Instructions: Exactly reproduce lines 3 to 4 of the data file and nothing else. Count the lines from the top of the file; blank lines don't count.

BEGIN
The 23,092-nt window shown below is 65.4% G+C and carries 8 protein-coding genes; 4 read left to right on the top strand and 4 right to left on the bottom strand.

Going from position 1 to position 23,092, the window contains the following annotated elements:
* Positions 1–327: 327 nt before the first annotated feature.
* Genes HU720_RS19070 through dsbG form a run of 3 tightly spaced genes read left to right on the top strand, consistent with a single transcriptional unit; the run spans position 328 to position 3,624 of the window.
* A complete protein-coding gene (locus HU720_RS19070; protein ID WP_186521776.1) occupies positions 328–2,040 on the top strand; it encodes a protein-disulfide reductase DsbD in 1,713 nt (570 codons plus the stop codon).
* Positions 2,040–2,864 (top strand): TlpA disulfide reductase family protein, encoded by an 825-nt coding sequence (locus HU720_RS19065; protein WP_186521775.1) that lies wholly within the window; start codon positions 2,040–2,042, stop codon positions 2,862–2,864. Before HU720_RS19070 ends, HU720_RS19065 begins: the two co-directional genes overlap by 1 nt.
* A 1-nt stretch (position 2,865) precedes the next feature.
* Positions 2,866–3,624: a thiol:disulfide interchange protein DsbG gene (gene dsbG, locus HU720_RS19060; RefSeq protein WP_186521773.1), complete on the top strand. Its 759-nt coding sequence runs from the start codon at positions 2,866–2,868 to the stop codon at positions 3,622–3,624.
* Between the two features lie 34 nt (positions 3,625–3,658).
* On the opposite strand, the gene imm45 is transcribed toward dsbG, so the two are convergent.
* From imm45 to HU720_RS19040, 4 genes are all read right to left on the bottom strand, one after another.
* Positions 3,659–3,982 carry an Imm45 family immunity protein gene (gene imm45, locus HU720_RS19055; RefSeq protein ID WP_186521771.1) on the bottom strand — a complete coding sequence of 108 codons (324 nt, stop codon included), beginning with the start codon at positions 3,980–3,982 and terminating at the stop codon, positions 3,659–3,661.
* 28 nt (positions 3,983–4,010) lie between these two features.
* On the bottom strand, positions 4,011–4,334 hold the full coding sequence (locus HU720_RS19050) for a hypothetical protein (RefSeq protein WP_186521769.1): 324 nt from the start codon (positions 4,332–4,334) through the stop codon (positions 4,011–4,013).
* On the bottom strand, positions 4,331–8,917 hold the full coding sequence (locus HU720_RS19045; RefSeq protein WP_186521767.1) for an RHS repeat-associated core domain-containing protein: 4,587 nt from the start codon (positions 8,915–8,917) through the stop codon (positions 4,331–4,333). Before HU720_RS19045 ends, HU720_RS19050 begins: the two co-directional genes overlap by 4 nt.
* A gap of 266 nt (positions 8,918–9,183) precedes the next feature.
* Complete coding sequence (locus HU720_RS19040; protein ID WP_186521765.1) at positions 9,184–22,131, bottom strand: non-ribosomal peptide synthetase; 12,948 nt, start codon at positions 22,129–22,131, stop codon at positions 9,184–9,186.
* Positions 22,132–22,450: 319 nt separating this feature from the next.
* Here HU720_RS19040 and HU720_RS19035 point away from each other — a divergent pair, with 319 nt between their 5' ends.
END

* Positions 1–327: 327 nt before the first annotated feature.
* Genes HU720_RS19070 through dsbG form a run of 3 tightly spaced genes read left to right on the top strand, consistent with a single transcriptional unit; the run spans position 328 to position 3,624 of the window.